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FOR SALE: A nice attractive cot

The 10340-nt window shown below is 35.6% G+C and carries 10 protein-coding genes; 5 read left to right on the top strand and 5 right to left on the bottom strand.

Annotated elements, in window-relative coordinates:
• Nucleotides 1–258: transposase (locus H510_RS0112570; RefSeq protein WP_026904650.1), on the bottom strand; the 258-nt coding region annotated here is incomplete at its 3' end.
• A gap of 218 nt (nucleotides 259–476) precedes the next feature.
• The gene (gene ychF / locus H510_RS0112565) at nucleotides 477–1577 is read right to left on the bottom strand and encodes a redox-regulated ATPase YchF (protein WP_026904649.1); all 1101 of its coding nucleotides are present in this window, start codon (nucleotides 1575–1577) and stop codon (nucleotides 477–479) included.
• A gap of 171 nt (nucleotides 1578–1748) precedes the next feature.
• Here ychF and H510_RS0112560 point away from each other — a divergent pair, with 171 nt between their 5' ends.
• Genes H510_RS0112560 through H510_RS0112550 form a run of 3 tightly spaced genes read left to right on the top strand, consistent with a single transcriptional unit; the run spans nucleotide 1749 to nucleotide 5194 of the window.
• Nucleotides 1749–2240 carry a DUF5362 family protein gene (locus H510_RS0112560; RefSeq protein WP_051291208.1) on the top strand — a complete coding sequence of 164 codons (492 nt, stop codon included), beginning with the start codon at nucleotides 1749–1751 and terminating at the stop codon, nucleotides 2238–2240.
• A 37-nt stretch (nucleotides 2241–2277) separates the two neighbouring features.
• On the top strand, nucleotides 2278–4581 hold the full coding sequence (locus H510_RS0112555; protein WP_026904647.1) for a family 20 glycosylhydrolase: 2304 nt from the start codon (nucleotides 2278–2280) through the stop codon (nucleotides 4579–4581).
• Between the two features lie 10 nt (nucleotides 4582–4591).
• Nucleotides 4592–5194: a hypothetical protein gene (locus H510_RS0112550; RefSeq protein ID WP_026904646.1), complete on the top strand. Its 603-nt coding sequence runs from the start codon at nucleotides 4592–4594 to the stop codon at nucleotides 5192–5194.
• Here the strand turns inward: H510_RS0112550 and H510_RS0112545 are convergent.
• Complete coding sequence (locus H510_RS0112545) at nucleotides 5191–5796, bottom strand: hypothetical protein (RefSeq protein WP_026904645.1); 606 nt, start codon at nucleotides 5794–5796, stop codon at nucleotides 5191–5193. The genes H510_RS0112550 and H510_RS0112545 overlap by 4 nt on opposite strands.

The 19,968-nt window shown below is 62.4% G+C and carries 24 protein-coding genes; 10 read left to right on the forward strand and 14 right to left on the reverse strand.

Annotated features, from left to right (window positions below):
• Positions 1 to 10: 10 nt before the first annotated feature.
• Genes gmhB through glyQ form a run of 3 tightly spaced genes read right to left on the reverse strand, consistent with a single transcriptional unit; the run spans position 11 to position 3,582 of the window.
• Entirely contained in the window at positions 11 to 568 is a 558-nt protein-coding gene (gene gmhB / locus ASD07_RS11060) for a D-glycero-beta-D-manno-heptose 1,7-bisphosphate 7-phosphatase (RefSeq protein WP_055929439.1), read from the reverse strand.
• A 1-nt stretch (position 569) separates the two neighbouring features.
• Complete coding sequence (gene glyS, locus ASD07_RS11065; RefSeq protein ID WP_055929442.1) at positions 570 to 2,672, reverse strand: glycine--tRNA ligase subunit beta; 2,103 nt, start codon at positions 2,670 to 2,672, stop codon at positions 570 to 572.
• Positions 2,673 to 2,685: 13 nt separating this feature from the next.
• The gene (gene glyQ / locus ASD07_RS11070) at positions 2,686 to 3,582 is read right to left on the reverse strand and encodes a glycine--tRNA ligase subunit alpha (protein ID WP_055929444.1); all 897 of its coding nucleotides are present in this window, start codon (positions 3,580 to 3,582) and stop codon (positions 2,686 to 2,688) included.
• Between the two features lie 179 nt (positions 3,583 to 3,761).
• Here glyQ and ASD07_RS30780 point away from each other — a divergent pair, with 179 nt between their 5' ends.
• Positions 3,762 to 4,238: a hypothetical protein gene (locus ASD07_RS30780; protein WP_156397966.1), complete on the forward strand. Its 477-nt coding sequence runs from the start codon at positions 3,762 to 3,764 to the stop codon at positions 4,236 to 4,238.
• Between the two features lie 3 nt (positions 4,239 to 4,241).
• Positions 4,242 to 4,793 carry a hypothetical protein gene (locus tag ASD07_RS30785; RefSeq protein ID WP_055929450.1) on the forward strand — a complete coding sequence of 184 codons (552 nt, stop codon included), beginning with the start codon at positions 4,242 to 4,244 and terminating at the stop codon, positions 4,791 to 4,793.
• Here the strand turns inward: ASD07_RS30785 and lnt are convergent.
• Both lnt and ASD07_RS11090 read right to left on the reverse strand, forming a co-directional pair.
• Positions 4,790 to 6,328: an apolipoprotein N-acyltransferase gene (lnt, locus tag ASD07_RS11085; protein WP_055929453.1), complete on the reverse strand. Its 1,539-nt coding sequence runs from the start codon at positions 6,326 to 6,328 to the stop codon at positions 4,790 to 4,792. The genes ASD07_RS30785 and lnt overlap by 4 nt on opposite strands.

tage, -fine lawn and shade; house In splendid condition, lot 60x175 feet, J1200. E. E. Paacoe, 110 N. Center st. THE ABIZONA . REPUBL JUST WHAT YOU ARE LOOKING FOR Two lots In University addition. 160 feet frontage, close to Five Points only 1400 for the two. E. E. Pco. 110 X. Center st. FOURTEENTH YEA1J. lO PAGES ICAN f ; m a,..u in i. .iuiliii. n j,i ., PHOENIX, ARIZONA. MONDAY MORMXf! .iitm?v a 7ux, . I7 ; , - mm-. ix, x-AKtiuf vol. XI v. no. !:;." A FUNERAL DAY Too Short for Undertakers of Chicago THE DEAD LIE UNBURIED The Long List Lengthened by Another Death, MaKinrf the Total 588 Foor More Bodies of Victims of the Fire Have Been Identified. Chicago, Jan. 3. Today was a day of funerals in Chicago, and yet many were unable to bury their dead. The unprecedented demand for hearses and carriages would have been enough In Itself to task to the very utmost the resources of the undertakers, but the heavy snow that has fallen during the last two days has increased their dif ficulties enormously. Arrangements were made by the un dertakers to have as many funerals as possible helil in the early part of the day, in order to allow the use of the hearses for Other funerals in the after noon. In many instances families who waited for the return of the hearses were disappointed, and were compelled to ilefer the burial of their loved ones. It is expected that by tomorrow the streets will be in such a condition as to permit the passage of funerals in al most ordinary time. The list of dead was increased tJ f.88 today, by the death of Leroy Rain bolt, a boy of four years, who was severely burned. Of the ten bodies at the county morgue, foitr were identified today. They were: MRS. MARY A. FAIR. SADIE LUDWIO. DOROTHY LEMEXAGER, 12 years old. EMMA REYNOLDS, 7 years old. The injured of whom there is any record, now number 103, although many of those who were hurt slightly would swell this number . greatly. Numbers of pecple went to their homes after the fire without reporting them selves to the police as injured. PANIC AT A FUNERAL. The People Feared Visitation by Another Horror. Chicago, Jan. 3. A serious panic occurred this afternoon at the funeral of Miss Carrie Eayres, one at- the vic tims of the fire. The services were in progress in the South Chicago Congregational church, in the suburb of South Chicago and the building was filled. A re broke out three doors from the church and the first intimation of it was convoyed to the people in tho church by the cry of -Fire" in the street. Many rushed for tho doors. Two polke.nen stationed in tae church ailed out to the people that there ivas no danger and urged them to resume their scats. Their advice was not heeded, however. The pall bearers went to the side of the casket and Ptood in readiness to remove it, and the family of the dead girl prepared o leave. Suddenly a cloud of smoke came In through an open window and the sight and smelly maddened the peo ple. The two officers had barely time to swing the doors opened when the rush came. This was all that saved a severe crush, and probably the loss of life as the crowd plnnged through the doorways. When the street was reach ed and t was seen that there was no 'ausc for alarm, the greater part of the people returned to the church and the services were finished. Nobody was injured. DANCE WAS DYNAMITED Thirty People Hurt in an Explosion in New Jersey. Woodbridge. N. J., Jan. 3. An ex plosion wrecked the hotel and hall of Joseph Galaida and more or less seri ously injured thirty people at Keasby. four miles from here today, whilo tho St John's Benevolent Society was cele brating its anniversary by a tianco. It is believed that some one with a grievance against Galaida or tha so ciety used dynamite. The walls of th luiilding were blown apart and it may collapse. OSTRICH FARM Capital Addition NOW OPEN. Fifty Gigantic Ostriches, beautiful display of Ostrich boas, plumes, fans, etc., at Producers' prices. West end of Washington street car line. ENTIRE FAMILY IS CREMATED. Four Persons Are Trapped in a Burr. ina Store Houston, Texas, Jan. 3. The furni ture store of J. A. Ostertag & Co., at Baliiger, Tex., was destroyed by fire early this niorninz and a whole family occupying the upper floors, perished. The dead are J. A. MeBeth. hi wife and fiVe-year-old daughter and his brother-in-law. The - f James cut oXt their escape. The bodies of all the vic tims were recovered, bat are charred so badly that they cannot be recog nized. The property loss Is J35.000. in surance $15,000. o - ONE MAN DEAD: TWO IN JAIL. 'Hamilton. Ala., Jan. 3. As a result of a shooting affray which happened at JJarnesville Thursday night, two men are in jail at this place and one man Is under arrest at Bainesville. too bad ly cut to be removed to jail, and one man Is dead. Bob Purser, who wa3 killed, was shot in the left slda and beaten on the head. Will Brown was badly cut on the head and is in a crit ical condition. MARITIME EXCHANGE RELICS. New York,' Jan. 3. Much comment has been caused on the Maritime Ex change by the announcement that there will be sold in one lot all the cu rios collected in the museum of the ex- change. Foreign museums are exp: c -t:?d to be active bidders. o ALMOST THE BANNER YEAR The Receipts of Cattle and Sheep at Kansas City. Kansas City. Jan. 3. Cattle bu.lne-s at Kansas City last week was much restricted, as was to be expected. Pack ers "showed some anxiety for killing kinds, particularly fat steers and corn fed cows, and both made good advanc es. Canners remained steady. Stock firm.. Feeders gained along with fat st?ers, but stackers did not change. Receluts of cattle and calves at Kan sas City for the year 1903 will amount to 2,131,000 head. This number has been surpassed only once before, which was in the year 1!I02. The yards were en tirely closed for the first thirteen days : of June last year, and not much busi ! nes was done the balance of the month, otherwise this would probably have been the banner year in cattle receipts at Kansas City. Sheep receipts have been at low ebb the past week, but the year 1W3 will Just about equal 1902, the total of each year being 1,135.000 head. Had it not been that he yards at Kansas -City were practically out of business during the month of June last year, on ac count of the flood, it would have been much the largest year on record at these yards in sheep receipts. Prices last week showed some str.-nt- th. New Mexico wethers sold at S.Tj, th" feeding end of the same ship ment at 3.00 and feeding lambs at 3.60. The Market yesterday was 10 to IS. oer.ts higher than last week, and fat wc-thers and yearlings are worth 4.00W 4.1T,, fed western lmbs 5.20i3.40 and ewes 2.151 3. S5. CANDY-EATING CHOIR STRUCK. The Members: Were Reprimanded by the Pastor. Montreal. Jan. 3. Mellville church, the leading Presbyterian place of wor ship in West mount, the fashionable residence suburb of Montreal, will be without the services of a choir tomor row. In his seimon on new year's morning Rev. T. W. Winfield, pastor of the, chur ch, severely criticised members of the choir for eating eai:dy during the progress of a portion of the ser vice. A deputation from the choir waited upon the reverend gentleman today and requested a retraction. This he refused to make, and as a result, the entire choir went on strike. STRIKES VEIN OF GOLD. Woods Company Uncovers 18 Feet of Ore Running $20. Buena Vista. Colo.. Jan. 3. An 18 foot vein of high grade gold ore was opened in the fiOO-foot tunnel on tho property of the Woods Gold Mining company in the Taylor Park country, 30 miles from here. Assays taken from the vein give returns of about S'20 to the ton In gold. The comnany is enthusiastic over the discovery and the president. Mr. Wood cf Kansas City, has reached Buena Vista. Superintendent Juddey says that it is one cf the biggest strikes In this section and that the Taylor Park section will attract a big' crowd. The company has just completed a 100-ton mill and this season expended more than $25,000 in improvements. o NEW CLOVER LEAF OWNERS? Rumors Apparently Confirmed by the Change in Management New York. Jan. 3. The election to day of T. P. Shoutz. formerly president of the Indiana. Illinois and Iowa, as nresident and general manager of the Toledo. St. Louis and Western (Clover Leaf), in place of Benjamin Norton, tends to confirm a report that the road has passed Into other hands. The understanding is that the new owners are represented by Edwin Haw ley and Jown W. Gates, and they exer cised an option by which they acquire the property for $400,000. They had ex pected, it is said, to sell the road to the Erie. It Is evident that the Clover Leaf Is about to be removed from the Held as a rate disturber. FEAR FRENCH COLLIER IS LOST. Paris. Jan. 3. It Is feared that the oilier Vienne cf the French navy, manned by 51 officers and men, which '-ft Rcchefort for Toulon, has been lost. The minister of marine has sent warships in search of the missing ves sel, which Is now 19 days out. TIN PLATE OFFICES MOVE Merger in Pittsburg Opens for Busi ness en Saturday. . Pittsburg, Jan. 3. W. T. Graham, president of the American Sheet and Tin Plate copipany, is in this citv completing the arrangements for the removal of. the offices to this city. The constituted companies .will b ready for business under the new ar rangements by Saturday. The operat ing' departments of both companies which are in New York, will not be brought here for several weeks. AN AMERICAN ARRESTED. Berlin. Jan. 3. Mark Palzer, an Am erican, has been arrested at Vienna, accused of forging a letter cf credit for S10.000 on the Darmstadt Bank of Commerce and Industry. He cashed the letter of credit in Paris. SATISFACTORY YEAR Growth in the Exports of Manufactures The Total Commerce for the Year Ex ceeds That of any Previous Year in the Country's History. Washington, Jan. 3. Details of the eleven month's' commerce of the year 1903 are just made public by the de paitmtnt of commerce and labor through its bureau of statistics. They show an increase in practically all of the great groups into which the bu reau of statistics divides the exports and in all cf the groups "into which it divides the imports. Agricultural products, as i whole, show an increase of 74 million dollars; products jof the forest, 10 millions; products of the mini's, 8 millions; manufactures, 5 mil lions, and miscellaneous articles, 2 mil lions. In the single group, fisheries, is shown a slight decrease of a little more than $1,000,000. The figures for the month of No vember show a marked growth in ex orts cf manufactures, the total for the month being $3493,639, against $30,ni3,512 in November of last year. Agricultural products, also, show a marked increase for the month, the fig ures for November, 13. being $114. 172.255. against $$3,035,850 in the same month of last year. The increase in agricultural exports occurs chiefly in cotton, of which the value of the month's exports is unusually high. The increase In exports of manufact ures Is distributed through many ar ticles, but does nor occur, as hadbeen expected, in Hon and steel. Discus sions in trade circles and in the press during the past few weeks have pre dicted a revival in the export trade of iron and steel manufactures, but the November figures of exports of this class of merchandise do not justify this prediction. The total value of iron and steel manufactures exported in November, 1903, was $7,9SS,415, against $8,119,924 in November of 1002, $S.1S0. 133 in November. 1901. and $10,112,721 in November 1900. For the eleven months ending with November the total ex ports cf iron and steel manufactures are SS9.685.201 in value, against $90,136, 124 in the corresponding months of 1902, and $94.112.7S2 in the corresponding mcnths of 1901. Notwithstanding the slight decrease in exports of iron and steel, the total of all manufactures ex ported during the eleven months end ing with November, 1903, is $3S2,7C8, 127. against $377,755,576 in the corres ponding months of last year. Imports for the month show a de crease of over $8,000,000 compared with November of the preceding year. Tnis decrease is divided between manufact urers' materials, food stuffs, and the group designated as "rrticles of vol untary use, luxuries, etc." The largest decrease occurs in the group "articles wholly or partially manufactured for use In manufacturing," the reduction in this d.iss being about $3,000,000, as compared with the corresponding month of th" preceding year. This re duction occurs largely in iron and steel, of which the importations for the month are less than half those of the corresponding month of last year, the figures for November, 1903, being $2,309,233, against $4.'.79,093 in No vember, 1902. For the eleven months ending with November articles wholly or partially manufactured for use In manufacturing show an increase cf $15,000,000 over the corresponding months of last year, while articles in a crude condition for use in manufact uring show an increase of $11,000,000 in 19C3, as compared with the correspond ing months of 1902. Summarizing the story told by the figures for the month of November and the eleven months ending with Novem ber, it may be said that they indicate a growth of exports of manufactures, but that the expected increase in ex ports of iron and steel manufactures has not developed. Imports. cf iron and stool manufactures, however, show a decrease in November, lf03, as compar ed with November, 1902, though for the entire eleven months the figures of Iron and steel imports are slightly in excess cf those of last year. Importations of other manufacturers' materials also show a. slight decrease in November as compared with November of last year, but a marked increase when the eleven months ending with November ure considered in comparison with the corresponding months of last' year. These figures of the commerce of the eleven months would seem to indicate that the total commerce of the United States during the year about to end will be greater than in any preceding year, but that the total experts will fall a few millions below those of 1900 and be about equal to those of 1901, while the total imrerts win exceed those cf any preceding year, and com bined with the exports make tho grand total of commerce more than in any 1 earlier year; also that tho exports of j manufactures will exceed those of 3902 by several millions, but be somewhat , below those cf the record year 1900, and perhaps 1901. IN A GENERATION What Ihe'Country Has Done In Thirty-three Years WEALTH HAS TREBLED The Opportunities for Further Growth Have Increased in Greater Propor tionThere Has Been in the Same Time a Decrease of Country's Debt. Washington, D. C. Jan. 3. "The pro gress of the United States in its Ma terial Industries" is the title of a statistical statement presented by the department of commerce and labor through the annual report of the chief of the bureau of statistics. The table pictures conditions in the great indus tries and material interests of the United States in 1903, where su h figures are available, and compares those conditions with those of earlier years, running back .where io.ssiUe, to the year 1800. Area, population wealth, public del-t and the interest thereon, gold and sil ver production, money in circulation, savings-bank deposits and depositors, value of money of the country, value of farm products, imports and exports of principal articles and total of im ports and exports, railways in opera tion, number of postolliees, ' receipts of the postortice department, and many other subjects indicating in various ways the financial, industrial and com mercial condition of the country are included in the tables, which give op poitunity to compare present condi tions with those of earlier years. In area, for example the total in 1903 :s 3.0:.".fi'i0 square miles, against 2.980.959 square mik-s in If 30. and 827.844 square miles in 1S00. These figures do I not include Alaska or the islands be longing to the United Stales. The population in i&03 is stated at 80.372.000. against 23,191.876 in 1850, and 5,308.483 in 1800. The wealth of the country is stated at $94.CUO,000.000 in 1900 ami presumably $100,000,000,000 would not be an unreasonable estimate for 1903. while for 1S50 the wealth of the country stood at $7,000,000,000. .10 estimate being given for any year earlier than 1S50. The per capita wealth is set down at $1,235 in 1900 and $307 in 1S"0, having ithus more than quadrupled meantime'. The i.i-terost-bearing debt in 1903 is 914.000, 000 against $1,724,000,000 in 1S80 and 2.M46.000.000 in u:o..- The per capita indebtedness of the country in 1903 is $11.51. against $60.46 in 1S70, and ia; interest per capita. 11 cents in 100'J, against $3.08 in 1X70. Golil and gold certificates in circula tion in 1903 for the first time exceeded $1,000,000,000. or. to be evact, $1,031, 000.000, against $310,000,000 in 1900, $232,000,000 in 1880. and $25,000,000 in 1870 The totnl money in circulation in 1903 '? 2.3G7.000.000 against Si. 42 V 000.000 in U90. 973,000.000 in 18s0. $675,000,000 in 1S70 and $435,000,000 in 1800. The per cafiita money in cir culation in 19f3 i- $30.21, against $26.'.' 1 in 1900. $19.41 in 1880. and $13.85 tn 1S60. Deposits in saving banks in 1903 are 2,935,000.000. against 1,524. 000.000 in IS'10. 550,000.000 in 1S70. and $149,000,000 in 1860. The value of manufacturers for the census year 1900 Is given at $13,000,000,000, against 5?3 billionr. in 1S80, and less than $2,000,000,000 in I860. Railways in operation in 1902 ure 203,132 miles, against 166.703 miles in 1890. 93.262 miles in 1880. 52,922 miles in 1S70, 30. 626 miles in 160, and 9,021 -miles in 1850. The tr.ble which follows presents some of the more striking figures for 1903 compared with 1883: Deposits in savings banks, 1R83. $1,024,856; 1903. $2,935,204,845. Deptsltors i:i savings banks, num ber. 1SS3. 2.S76.43S; 1903. 7.305,228. Total bank deposits. 1883. $2,755,938. 053; 1903. $9,315,193,912. Gold in circulation. 18S3, $344,653. 495; 1903. $627.02.'..092. Gold certificates in circulation, 1SS3, $59,807,370: 1903. $404.70,929. Total money in circulation. 1SS3, $1. 230.305,6'ti: liH'3, $2,449,168,418. Per capita money in circulation. 1S83, $22.91; 1903, $30.21. Bank clearings. United States. 1SS7. $52,126,704,488; 1903, $ 1 14.0C8.837.569. Tin plate, imnorted, 1883, 484.038.688t 1903. 109.913.293 pounds. Tin plate, manufactured, 18S3, none; 1903, 109,91 3,23 pounds. Gold production, 18S3, $30,000,000; 1903, $109,913,293. Silver production, 1SS3, $46,000,000; 1903, $71,757,575. Coal production, 1S83, 102,867.969 torts; 1903, 269,081.049 tons. Pig iron production, 18S3, 4,595,510 tons; 1903, 17.821.307 tons. Steel production, 1S?3, 1,673,535 tons; 1903, 14,947.250 tons. Copper production, 18S3, 51,574 tons; 1903 294.423 tons. Raw silk, imported, 1883, 4,209,013 pounds: 1903, 13.270,353 pounds. India rubber, imported, 1883, 21,640, 320 pounds; 1903. 55,010,571. Manufacturers' materials, imported, 1883, $237,778,910; 1903. $480.828,3S6. Exports of manufactures, 1S83, $134. 228.083: 1903. $ 107.526.159.. Total imports. 1S83, $723.1S0,91 4 ; 1903. $1,025,719,237. Totnl exports, 1SS3, $823,839,402; 1903, $420,141,679. Excess of exports over imports, 18S3, $100,658.4S8; 1903. $334,422,442. WATCHMAN SAW ROBBERY. Richmond. Va Jan. 3. J. L. Gar rett, the town watchman of West Pcirit. was held ut last night by three men armed with revolvers, bound and ragged, marched to the postofTlce. hrcke in the door, blew open the safe, and robbed It of considerable mcney and a nackage containing $2,103 In bonds. Garrett was coinne-lled to tak.? a seat nnd witness the whole perform ance. The robbers escaped. NEGRO KILLED BY EXPLOSION. Lafollette, Tenn., Jan. 3. A terrific explosion occurred at the Lafollette Iron furnace this morning about 3 o'clock. Thomas Dial, a negro laborer, was killed, and considerable property damage was done. While a "run ' was being made at the furnace, a quan tity of molten metal accidentally tlo-.v-ed into a cooling pool, used for disin tegrating slag. This contact of metal and water caused the explosion. The entire town and community within a radius of halt a mile reverberated as a consequence, hundieds of pecple be ing aroused. WEATHER TODAY. Washington, Jan. 3. Forecast New Mexico and Arizona: F?ir Monday and Tuesday. GEN. WOOD'S CASE It Will Be Taken Up With little Delay It Is Easily Surmised That It Will Be Attended by a Prolonged and Bitter Debate. Washington. Jan. 3. After a recs.s of mere than two weeks, tho- senate will resume business tomorrow without any definite programme. indeed, it may be :;tat?d that the senate has no programme for the entire sepslon be yond the passage cf appropriation bills, the consideration of the Panama canal tres.ty, the determination of Senator Smoot's case and the disposition of oujk other comparatievly unimport ant matters. The committee on military affairs probably will report the nominaton cf General Leonard Wood to be major' Keneiai ui me nrsi executive session. A meeting of tho committee has been called for tomorrow with the under standing that the vote on the nomina tion shall be taken immediately. There I will be an effort to secure a considera- j tion of this nomination as soon as pos- I sible. The nomination will probably j lead to much debate. ; HOUSE NOTHING TO DO. Washington. Jan. 3. When the house reassembles tomorrow It will be con fronted by an almost bare calendar. Only a few items of legislation have been reported by the committees and all thes? ere of comparative insignifi cance. It therefore will be necessary for the house to wait fcr a few days upon it& committee before beginning the transaction of business. o RESCUED IN THE STORM. Number of Fishermen Thought to Have Been Lost Turned Up. Provincetown, Mass., Jan. 3. The sleep farrie Tyler, of this port, ran ashore at South Truro last night andv;s fuM of water. One of the crew cf the fishing schooner Arniomattox made a landing last night at Brewster and two men Wi-e saved by the men on the sloop Pearl out on Cape Cod bay. It is re ported that four others of that schoon er's erew went astray during the storm. The four men of the Gloucester schooner Cavaire, who were thought to have been lost yesterday, were rescued out in the bay by the Provincetown sloop Bessie, which arrived here last night. Two of t lie gasoline dory fleet were driven to Wellfleet, and two men of the fleet rode out the gale f:u- south of Wool Fnd from mid-afternoon un til this morning, when their plight was seen and they were rescued by Captain The Phoenix Cycle Co.ijewelry! Diamonds! has alarq:e line of :rf.Wheol8 to select from 22 W. Adams. 'Phone Red C24. FOR SALE. FORTY acres, in highly improv ed condition, r.ear Phoenix on the northeast. All in alfal'a. Shade trees and first-class or chard. Suitable house. Excellent neighborhood. lust the place for winter resirlene or suburban home. This property is priced at an exceptionally low figure. Terms can be made to suit pur chaser. RANCHES. Improved and un improved, under every canal for sale .Plenty of funds to loan on good security, always on hand. DWIOHT B. HEARD Center and Adams Slioet STAR DYE WORKS. Cleaners and Dyers of fine vearing ap parel. 23 S. 1st Ave. Phone Red 533. Bickers and crew of the Wood End life saving station. They had suffered ter ribly fiorn the cold while lying pros trate for shelter under a piece of can vas in the bow of their dory. COST OF SMELTING REDUCED. ExDense Has Eeen Cut 60 Cents a Ten the Northport Plant Noithport. Jan. 3. The mining In terest tributary to the Northport smelt er have been greatly encouraged by lh recept statement of Manager R. J. Wilson that the cost of smelling since last May has been reduced sixty cents per ton of dry ore below that of last yar. In this vicinity there are numerous copper holdings that give lively pros pects of developing into large low grad? proposition!-!, similar to the Le Rol: but from past coet of smelting, they ar? too low to be mined at a profit. At the present time only the necessar---assessment work is being done on them. Manager Wilson's statement was brought out -by a vigorous denial of a re;ort sent to the London office of the L Roi company, which also owns the Northport smelter, that "unexpected smelter losses had been met with" in tober. v PEABODY'S MODIFIED ORDER. Denver. Jan 2. Governor Peabody today proclaimed a modified 'form of martial law for Telluride and that citv :s now unde- the same rules as Crinplo Creek. -o- A MARYLAND KILLING A Brollen Rail Brought Death to Two Passengers. Laltimore, Aid., Jan. 3. .V broken r.Mil caused the del ailment of thre cars of the eastbound passenger train em the Western Maryland Railroad to day, near Rlue Mountain House station cast, of Hagerstown, Md: Two persons were killed and thirty were injured. The dead are: Katherine Sener. 8 years o'd, daughter of a Baltimore newspaper man. An unknown woman was wedged in the wreckage and was unrecognizable. o MYSTERV OF GARTH'S DEATH. j Domestic Trouble, It Is Claimed, Upset j the Bank President's Mind. New York. Jan. 3. Andrew A. Knowles. cashier of the Mechanics' Na tirmal b?.nk. of which the supposed sui cide. Granville W. Garth, was the pres ident, said texlay that Thomas Lawsorv. who was a passenger on the Mal!o:y linftr Denver with Mr. Garth, would ar- rive in New York tomorrow and then tho details of Mr. Garth's disappear ance from the ship on Christinas night would be obtained. Continuing, Mr. Knowles said: "I know that Mr. Garth's mental condition was brought on through wor ry over n family matter. Furthermore, if Adrian H. Larkin, his personal at-torne-y, ever concludes to make a state ment, it will b made clear that Mr. Garth died r-fter a struggle to shield the good name of his family." Mr. Lar Uin had nothing to saV. o WOMAN SHOT BY BURGLAR. Mrs. John K. Orr May Die from Her Wound: Charlotte. N. C. Jan. 3. A negro burglar this pfternoon entered the ! home of John K. O: r, two miles from this city and discovering Mrs. Orr I alone, shot her, perhaps-fatally, and th'-n ransacked the house. Mrs. Oit'm 'outer'es attracted the attention of . pasperby, and the negro fled, leaving j his booty behind. 1 Mrs. Orr ;s scveraly wounded and ex i filament is high. A man mustn't, be honest only in the of experience and judgment or he will well. If you want a diamond ring or a ' been in the business for years and our Geo. H. Cook, Jeweler, 134 W. Washington St. ! PHONE ASK FOR WHAT YOU WANT AN D WE Wl LL SEE THAT YOU GET IT Do you want a small ranch for a home close to the city? Do you want a larger one for farming and xattle raising? Do you want a residence in the city? Do you want some fine building lots? We have what you want If you "want sound, safe investments which will not only pay inter est but double in value in the next few years, come and see us. MONEY TO LOAN ON APPROVED REAL ESTATE. TEL. Main 365. WOOD-O'NEILL REAL ESTATE CO., O'Neill Block. eevil-Proof Flour Sieves AT D. H. BURT1S' 15 Eaat Washington Street. THE PHOENIX NATIONAL BANK PHOENIX. ARIZONA. Paid-up Capital. 1100.000. Surplus and Undivided Profits. tT3.00n.00. E. R. GAGE. President. T. V. PEMBKRTOX, Vice President. H. J. McCLUNG, Cashier. W. F. DODGE. Assistant Cashier. Steel-lined Vaults anil Steel Safety Deposit lioxes, General Banking Busi ness. Dralts on all principal cities of the world. DIRECTORS: E. E. Gage. T. W. Pemt erton, F. M. Murphy. P. M. Ferry. R N. Fredericks. L. 11. CI. aimers, F. T. Alkire, J. M. Ford, li. J. McClung. THE PRESCOTT NATIONAL BANK PRESCOTT, ARIZONA Paid-up Capital. $100,000. Surplus nnd Undivided Profit. $;AVi0.0n. F. M. MURPHY, President. MORRIS OOEDWVTER, Vic Preside n. R. N. FREDERICKS. Cashier. W. C. RRANDON." Assistant Cashier. JJiooklvn Chrome Steel-lined Vaults and Safe Deposit Roxes. A Remral bank ing business transacted. Directors F. M. Murphy. E. B Case. Morris tiol iwa ter. John C. Herndon, F. G. Brecht. D. M. Ferry, R. N. Frederick. Long Distance Telephone No. &6L IT MUST COME War Between Japan nd Russia One Day Nearer NO WAY OF SETTLEMENT Contending' Parties Separated by a Vital Principle Japan Urged by Its People to Immediately Begin an Unavoidable War. Pekm, Jan. 3 In the various for eign legations here the opinion i piev alent that war between Japan and Russia is inevitable. This opinion is based on the latest aispatt hes ironi Tckio and the conviction that it h not a question of detail which s.para.tes Russia and Japan, but the viul primi 2li v.s to whether Japa:. shall possess a :ight to a vcice in the settlement of questions connected with the Russian occupation of Manchuria. N Russia ail along has denied this right and unless her reply show that she haa receded from this position, uh'tli is not expected to be the cse. it prob ably will provoke an ultimatum from Japan, whose determination to re.-,,: t to arm in support of her claim, i- Ui Questioned. JAPAN READY TO MOVE Tokio. Jan. 3. War with Russia i rejrsrded here as unavoidable and th. press is urging the immediate ojninr of hostilities. The government ha completed and perfected arrangement for the transportation of trcops and supplies and the people e.i!ni!y aw.i;i developments. ST. PETERSBURG HOPEF-JL. St. Petersburg. Jan. 3. Di-.lnmaro circles confidently expect the ussi..n answer Jo the Japanese proposals t-. l handed to the Japanese foreign offic by Baron DeRosen. the Russian am bassador to Japan, within a very few days and they do not expect grave r -suit" to follow. In other fiuaiters the conciliatory at titude of both governments inspires v belief that the answer will pav th way to further negotiations if. in h-v.l. it dots not directly lead to a Pacif:, settlement of the trouble. The characteristic not in the press today is a doubt aut the attitul- of the L'nited Ptate3 .n the event of a war between Russia and Japan. GREAT BRITAIN ON THE ALERT. London. Jan. 3. No news has been received by the Japanese Wation r apparently by the foreign cfHce todjv concerning the Ruso-Jri panes- diffi culties in ths far east, end according to Baron Hsyashi. the Japanese m n ister. the situation remains unhanged. The Associated Press learns that n. Utile excitement prevails among th-office-rs of the British hom squadron, who 8 re under the Impression ih.t they mp.y at any moment be ordered tn r--nlace the Channel Fquadron. which "mild b sent to the Mediterranean should the government deem it advis able to ctrenglhen its naval fr.ro in th- far east. In the squadron, which Is us ually regarded cs a reserve and train ing unit of the navy, all leaves of ab sence have been stopped. Extra sui -plies of ammunition have been takT cn bcrd and men and ships are k-pt in a state of alertness such as has nt existed for vears. GATHERING AMMUNITION. Shanghai. Jan. 3. Chinese cruieer here are preparing for active service. They are taking on hoird ammunition and sullies. They will remain h -for ord-T15. jewelry business. He must be a man cheat himself and his customers a gold watch come to us. We h.iv judgment will save you mopev. PHOENIX, ARIZONA. RED 1231.